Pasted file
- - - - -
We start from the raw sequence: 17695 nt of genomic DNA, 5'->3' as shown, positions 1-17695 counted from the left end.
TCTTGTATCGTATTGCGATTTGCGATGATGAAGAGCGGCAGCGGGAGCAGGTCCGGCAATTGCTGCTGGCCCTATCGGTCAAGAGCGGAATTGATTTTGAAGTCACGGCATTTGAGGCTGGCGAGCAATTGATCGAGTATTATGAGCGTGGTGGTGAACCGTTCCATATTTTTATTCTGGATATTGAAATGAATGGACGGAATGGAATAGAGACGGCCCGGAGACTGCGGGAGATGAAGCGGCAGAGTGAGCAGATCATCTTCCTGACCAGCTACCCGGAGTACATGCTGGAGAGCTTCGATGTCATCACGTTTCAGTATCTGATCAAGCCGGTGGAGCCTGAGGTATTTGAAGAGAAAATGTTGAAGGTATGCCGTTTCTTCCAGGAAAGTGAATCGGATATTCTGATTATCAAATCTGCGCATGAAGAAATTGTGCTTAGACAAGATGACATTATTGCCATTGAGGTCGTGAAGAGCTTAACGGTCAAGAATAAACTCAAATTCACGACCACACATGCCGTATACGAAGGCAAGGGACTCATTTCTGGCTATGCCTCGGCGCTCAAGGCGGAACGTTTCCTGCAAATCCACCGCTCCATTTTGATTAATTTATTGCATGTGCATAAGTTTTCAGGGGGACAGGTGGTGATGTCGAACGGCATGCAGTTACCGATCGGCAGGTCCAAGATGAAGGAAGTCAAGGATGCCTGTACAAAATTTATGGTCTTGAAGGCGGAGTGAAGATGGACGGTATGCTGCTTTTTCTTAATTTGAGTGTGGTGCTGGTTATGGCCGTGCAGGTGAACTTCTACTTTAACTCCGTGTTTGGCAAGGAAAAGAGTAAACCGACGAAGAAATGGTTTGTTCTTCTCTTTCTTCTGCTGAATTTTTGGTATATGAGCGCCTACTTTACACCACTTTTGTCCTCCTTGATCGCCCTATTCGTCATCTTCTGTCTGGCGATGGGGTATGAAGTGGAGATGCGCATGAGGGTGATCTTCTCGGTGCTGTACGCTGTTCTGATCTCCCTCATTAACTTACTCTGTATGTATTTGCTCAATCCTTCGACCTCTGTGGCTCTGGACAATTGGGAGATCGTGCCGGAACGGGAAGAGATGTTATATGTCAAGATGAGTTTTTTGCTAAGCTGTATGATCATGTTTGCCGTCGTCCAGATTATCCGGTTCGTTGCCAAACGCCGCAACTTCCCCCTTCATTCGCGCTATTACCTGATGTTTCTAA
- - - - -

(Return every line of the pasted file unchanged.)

We start from the raw sequence: 17695 nt of genomic DNA, 5'->3' as shown, positions 1-17695 counted from the left end.
TCTTGTATCGTATTGCGATTTGCGATGATGAAGAGCGGCAGCGGGAGCAGGTCCGGCAATTGCTGCTGGCCCTATCGGTCAAGAGCGGAATTGATTTTGAAGTCACGGCATTTGAGGCTGGCGAGCAATTGATCGAGTATTATGAGCGTGGTGGTGAACCGTTCCATATTTTTATTCTGGATATTGAAATGAATGGACGGAATGGAATAGAGACGGCCCGGAGACTGCGGGAGATGAAGCGGCAGAGTGAGCAGATCATCTTCCTGACCAGCTACCCGGAGTACATGCTGGAGAGCTTCGATGTCATCACGTTTCAGTATCTGATCAAGCCGGTGGAGCCTGAGGTATTTGAAGAGAAAATGTTGAAGGTATGCCGTTTCTTCCAGGAAAGTGAATCGGATATTCTGATTATCAAATCTGCGCATGAAGAAATTGTGCTTAGACAAGATGACATTATTGCCATTGAGGTCGTGAAGAGCTTAACGGTCAAGAATAAACTCAAATTCACGACCACACATGCCGTATACGAAGGCAAGGGACTCATTTCTGGCTATGCCTCGGCGCTCAAGGCGGAACGTTTCCTGCAAATCCACCGCTCCATTTTGATTAATTTATTGCATGTGCATAAGTTTTCAGGGGGACAGGTGGTGATGTCGAACGGCATGCAGTTACCGATCGGCAGGTCCAAGATGAAGGAAGTCAAGGATGCCTGTACAAAATTTATGGTCTTGAAGGCGGAGTGAAGATGGACGGTATGCTGCTTTTTCTTAATTTGAGTGTGGTGCTGGTTATGGCCGTGCAGGTGAACTTCTACTTTAACTCCGTGTTTGGCAAGGAAAAGAGTAAACCGACGAAGAAATGGTTTGTTCTTCTCTTTCTTCTGCTGAATTTTTGGTATATGAGCGCCTACTTTACACCACTTTTGTCCTCCTTGATCGCCCTATTCGTCATCTTCTGTCTGGCGATGGGGTATGAAGTGGAGATGCGCATGAGGGTGATCTTCTCGGTGCTGTACGCTGTTCTGATCTCCCTCATTAACTTACTCTGTATGTATTTGCTCAATCCTTCGACCTCTGTGGCTCTGGACAATTGGGAGATCGTGCCGGAACGGGAAGAGATGTTATATGTCAAGATGAGTTTTTTGCTAAGCTGTATGATCATGTTTGCCGTCGTCCAGATTATCCGGTTCGTTGCCAAACGCCGCAACTTCCCCCTTCATTCGCGCTATTACCTGATGTTTCTAA